David Frith appears on the cover of his new book in the top left-hand corner in front of a shaded window and a piercing desk lamp, looking a little like a detective about to administer the third degree. I dare say that few cricketers have felt like that over the years, meeting someone who seems to know more about them than they do themselves.

My favourite Frith story concerns him attending a reception at the Houses of Parliament and being accosted by a supercilious MP. "You know so much about cricket," said the MP. "But I bet you don't know who scored the fastest fifty in the history of Test cricket?" Frith took a deep breath and replied evenly: "JT (Jack) Brown of Yorkshire, Melbourne, 1895, 28 minutes - though he claimed it was only 27 - and I've got the bat at home!" Touche!

He is on precise and vigilant form in this latest addition to his oeuvre, Frith's Encounters, which collects a long-running series from the old Wisden Cricketer, and adds a few more from the memory bank. He tells you of Laurie Nash's defoliant breath, of Alan Kippax's "red satin smoking jacket" with cigarette "set in an ivory holder". He recalls that Brian Sellers' letterhead was a sketch of a couple making love, that Keith Miller signed his autograph "eith" and "iller", and only then flamboyantly added the "K" and "M". He recounts having to decrypt Percy Fender's misprint-strewn typewritten letters. He describes a meeting with the socially conscious Charlie Barnett: "His rosy cheeks flushed when someone in our group referred to Charlie's shop in Cheltenham as a 'butcher shop', for it was actually a slightly up-market establishment where he sold fish and game." There is all England in that sentence.

Nor is this showboating. It's actually a memento of a time when cricketers walked the same common clay as ourselves. Like Martin Amis, son of Kingsley, who said that he'd been namedropping from the first time he said "Dad", Frith met great cricketers long before he sought them out. He bought his first bat in the Hunter Street sports store run by Bert Oldfield. It cost two pounds and Oldfield threw in a free tin of oil. Charlie Macartney worked upstairs. One day, Trevor Bailey and Reg Simpson walked in. Stan McCabe and Alan Kippax had stores too. Cricket people, he grew up believing, were accessible and he kept them so; some of them actually craved company, like John Arlott who "could not bear to be alone".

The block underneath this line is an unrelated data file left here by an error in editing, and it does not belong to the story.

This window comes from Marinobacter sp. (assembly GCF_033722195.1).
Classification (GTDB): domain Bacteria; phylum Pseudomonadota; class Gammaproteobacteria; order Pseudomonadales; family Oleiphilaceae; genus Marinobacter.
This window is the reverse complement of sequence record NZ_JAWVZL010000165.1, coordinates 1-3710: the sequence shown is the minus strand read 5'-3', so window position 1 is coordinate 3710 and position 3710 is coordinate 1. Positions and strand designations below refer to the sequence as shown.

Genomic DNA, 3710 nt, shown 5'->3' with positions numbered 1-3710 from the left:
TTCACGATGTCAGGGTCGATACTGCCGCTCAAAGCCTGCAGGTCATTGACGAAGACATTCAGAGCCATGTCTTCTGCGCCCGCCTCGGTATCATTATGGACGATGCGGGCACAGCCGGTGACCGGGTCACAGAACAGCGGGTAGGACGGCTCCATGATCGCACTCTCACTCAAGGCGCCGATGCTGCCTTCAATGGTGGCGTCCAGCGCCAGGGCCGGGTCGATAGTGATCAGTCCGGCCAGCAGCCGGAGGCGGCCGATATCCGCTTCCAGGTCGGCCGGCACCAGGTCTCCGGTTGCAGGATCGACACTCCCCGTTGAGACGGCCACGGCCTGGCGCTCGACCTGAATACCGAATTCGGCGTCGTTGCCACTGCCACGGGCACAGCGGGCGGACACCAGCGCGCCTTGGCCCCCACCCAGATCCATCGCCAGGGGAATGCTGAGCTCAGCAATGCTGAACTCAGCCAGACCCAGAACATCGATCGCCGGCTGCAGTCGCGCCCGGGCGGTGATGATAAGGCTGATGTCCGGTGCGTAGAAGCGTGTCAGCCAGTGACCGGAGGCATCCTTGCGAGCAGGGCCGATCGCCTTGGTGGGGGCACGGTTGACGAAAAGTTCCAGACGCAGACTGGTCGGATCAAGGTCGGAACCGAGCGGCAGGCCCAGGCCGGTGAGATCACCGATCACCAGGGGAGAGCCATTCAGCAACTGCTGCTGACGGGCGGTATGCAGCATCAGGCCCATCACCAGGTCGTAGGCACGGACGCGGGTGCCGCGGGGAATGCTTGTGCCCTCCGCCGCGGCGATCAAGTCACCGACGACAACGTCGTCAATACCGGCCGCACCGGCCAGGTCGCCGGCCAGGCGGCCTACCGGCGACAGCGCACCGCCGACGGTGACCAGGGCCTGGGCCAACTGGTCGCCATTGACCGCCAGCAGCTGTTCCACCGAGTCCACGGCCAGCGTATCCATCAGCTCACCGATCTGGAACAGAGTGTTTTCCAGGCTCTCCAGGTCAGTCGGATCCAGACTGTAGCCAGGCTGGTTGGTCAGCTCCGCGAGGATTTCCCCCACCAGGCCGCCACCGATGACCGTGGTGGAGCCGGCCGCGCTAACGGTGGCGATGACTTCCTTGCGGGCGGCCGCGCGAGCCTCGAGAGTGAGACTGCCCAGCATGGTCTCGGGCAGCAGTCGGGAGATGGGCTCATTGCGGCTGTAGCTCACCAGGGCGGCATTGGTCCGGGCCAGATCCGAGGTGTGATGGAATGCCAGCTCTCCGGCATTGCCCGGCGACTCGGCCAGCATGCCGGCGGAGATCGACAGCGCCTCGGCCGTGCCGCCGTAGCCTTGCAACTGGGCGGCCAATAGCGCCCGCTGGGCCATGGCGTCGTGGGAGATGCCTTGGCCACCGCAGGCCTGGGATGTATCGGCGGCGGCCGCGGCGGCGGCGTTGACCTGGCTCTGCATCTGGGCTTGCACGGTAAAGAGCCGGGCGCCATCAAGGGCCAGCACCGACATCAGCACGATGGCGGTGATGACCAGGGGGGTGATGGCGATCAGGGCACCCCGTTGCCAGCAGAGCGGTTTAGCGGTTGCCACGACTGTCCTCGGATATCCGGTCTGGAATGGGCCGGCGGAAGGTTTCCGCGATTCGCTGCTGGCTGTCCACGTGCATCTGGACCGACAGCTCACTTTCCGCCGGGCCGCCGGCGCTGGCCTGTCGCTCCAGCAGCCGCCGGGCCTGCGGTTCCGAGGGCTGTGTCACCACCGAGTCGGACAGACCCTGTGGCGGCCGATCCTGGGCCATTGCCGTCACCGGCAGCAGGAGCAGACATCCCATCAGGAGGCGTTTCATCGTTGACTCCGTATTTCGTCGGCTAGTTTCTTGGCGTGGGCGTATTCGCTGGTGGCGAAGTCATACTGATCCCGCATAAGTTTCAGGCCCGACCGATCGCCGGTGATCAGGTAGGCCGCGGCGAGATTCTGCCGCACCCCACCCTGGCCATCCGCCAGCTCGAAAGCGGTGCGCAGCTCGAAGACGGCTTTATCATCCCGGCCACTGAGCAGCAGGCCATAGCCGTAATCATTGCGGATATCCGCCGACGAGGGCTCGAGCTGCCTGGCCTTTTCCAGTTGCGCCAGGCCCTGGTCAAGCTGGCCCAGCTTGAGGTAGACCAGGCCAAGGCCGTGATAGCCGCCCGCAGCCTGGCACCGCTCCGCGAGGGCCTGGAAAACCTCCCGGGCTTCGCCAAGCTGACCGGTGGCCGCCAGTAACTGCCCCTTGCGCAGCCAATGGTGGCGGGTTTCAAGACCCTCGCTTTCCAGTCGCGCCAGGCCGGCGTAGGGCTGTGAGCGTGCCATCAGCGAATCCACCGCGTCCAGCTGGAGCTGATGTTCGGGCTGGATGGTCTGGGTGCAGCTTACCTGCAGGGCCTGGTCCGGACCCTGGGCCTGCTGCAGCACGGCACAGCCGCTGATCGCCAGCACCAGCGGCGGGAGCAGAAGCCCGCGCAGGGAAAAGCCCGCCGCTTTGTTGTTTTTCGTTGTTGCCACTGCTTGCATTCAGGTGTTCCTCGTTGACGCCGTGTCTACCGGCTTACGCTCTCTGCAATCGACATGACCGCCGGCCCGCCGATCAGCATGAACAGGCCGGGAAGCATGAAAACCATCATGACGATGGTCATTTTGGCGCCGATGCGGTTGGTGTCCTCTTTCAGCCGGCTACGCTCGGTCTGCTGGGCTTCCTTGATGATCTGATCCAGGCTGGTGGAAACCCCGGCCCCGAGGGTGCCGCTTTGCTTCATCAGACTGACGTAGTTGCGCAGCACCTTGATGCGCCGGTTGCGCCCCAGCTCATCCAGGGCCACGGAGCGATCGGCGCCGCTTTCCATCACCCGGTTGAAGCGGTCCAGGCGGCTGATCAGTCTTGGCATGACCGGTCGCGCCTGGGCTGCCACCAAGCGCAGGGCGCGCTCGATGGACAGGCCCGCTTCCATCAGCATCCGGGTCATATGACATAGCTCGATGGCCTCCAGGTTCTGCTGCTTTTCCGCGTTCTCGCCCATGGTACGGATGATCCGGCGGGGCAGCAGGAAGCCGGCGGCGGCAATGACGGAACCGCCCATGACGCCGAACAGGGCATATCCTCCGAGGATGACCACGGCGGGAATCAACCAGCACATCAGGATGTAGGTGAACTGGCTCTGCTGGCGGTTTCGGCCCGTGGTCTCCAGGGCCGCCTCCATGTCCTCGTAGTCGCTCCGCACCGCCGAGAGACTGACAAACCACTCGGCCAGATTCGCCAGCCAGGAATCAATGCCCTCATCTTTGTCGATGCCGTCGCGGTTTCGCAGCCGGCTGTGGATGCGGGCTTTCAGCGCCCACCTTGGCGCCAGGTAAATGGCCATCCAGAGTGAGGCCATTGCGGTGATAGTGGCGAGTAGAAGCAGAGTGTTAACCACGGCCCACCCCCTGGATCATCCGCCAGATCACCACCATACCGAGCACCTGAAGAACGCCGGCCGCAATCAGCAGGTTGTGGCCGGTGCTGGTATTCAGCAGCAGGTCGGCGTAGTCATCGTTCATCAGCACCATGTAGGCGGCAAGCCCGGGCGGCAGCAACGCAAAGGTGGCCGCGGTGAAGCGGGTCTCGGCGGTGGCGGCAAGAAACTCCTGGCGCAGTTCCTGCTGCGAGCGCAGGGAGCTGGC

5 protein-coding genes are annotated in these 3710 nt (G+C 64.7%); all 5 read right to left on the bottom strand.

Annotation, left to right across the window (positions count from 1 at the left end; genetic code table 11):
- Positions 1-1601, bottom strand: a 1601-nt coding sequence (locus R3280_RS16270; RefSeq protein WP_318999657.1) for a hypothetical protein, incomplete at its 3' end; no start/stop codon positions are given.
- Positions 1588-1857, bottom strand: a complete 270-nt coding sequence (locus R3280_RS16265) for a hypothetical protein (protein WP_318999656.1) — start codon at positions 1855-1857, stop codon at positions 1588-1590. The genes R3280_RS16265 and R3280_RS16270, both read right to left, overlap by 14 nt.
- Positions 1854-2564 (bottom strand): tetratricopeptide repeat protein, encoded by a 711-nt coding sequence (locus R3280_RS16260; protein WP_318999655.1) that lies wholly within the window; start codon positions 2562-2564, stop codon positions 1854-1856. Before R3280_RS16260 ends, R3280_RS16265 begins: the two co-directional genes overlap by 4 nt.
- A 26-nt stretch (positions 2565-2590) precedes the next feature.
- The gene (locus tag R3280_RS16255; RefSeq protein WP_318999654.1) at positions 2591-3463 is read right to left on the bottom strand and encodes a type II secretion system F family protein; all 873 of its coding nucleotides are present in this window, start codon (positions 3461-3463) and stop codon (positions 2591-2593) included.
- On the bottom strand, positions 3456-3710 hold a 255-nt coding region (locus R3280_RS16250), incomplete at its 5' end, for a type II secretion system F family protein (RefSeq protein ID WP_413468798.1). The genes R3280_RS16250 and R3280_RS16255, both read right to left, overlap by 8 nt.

That gives the book an elegiac note, for although Frith has gleaned recollections dating back to the Victorian Age, there is barely a cricketer mentioned from the last quarter-century. "Though they probably think otherwise, what dull lives modern cricketers lead," thinks Frith, and he is right that those lives are safer and more mundane, although the cricketers can be interesting all the same. Perhaps it is merely more challenging for them to be so.

But Frith is not the shy boy with the autograph book who never grew up. He is peppery, acerbic, and more human for being so - not all encounters are pleasant, not all associates become friends. Bill Edrich sounds like a bore, Peter May a prig. Christopher Martin-Jenkins, a rival editor, appears as petty, although EW Swanton is fondly described. Colin Cowdrey exudes a "politician's guardedness". Alan McGilvray was "rather short on humour and enjoyed nothing more than a crack at Don Bradman". Peter Roebuck is witheringly credited with "beguiling so many sports editors with his supposed insights". Beyond a Boundary is "often referred to as the finest of all cricket books - not least by people who have never read it".

So we're not talking Frank Keating here - although His Frankness is affectionately saluted. Frith had a warm rapport with Bradman, for perhaps in their respective fields they were not unalike. The Don, he notes, "seemed to regard the bowling of a full toss as a symptom of defective character", and adds that he "loved him for that". About David Frith I feel a bit the same way.

Frith's Encounters
by David Frith
Von Krumm Publishing

Gideon Haigh is a cricket historian and writer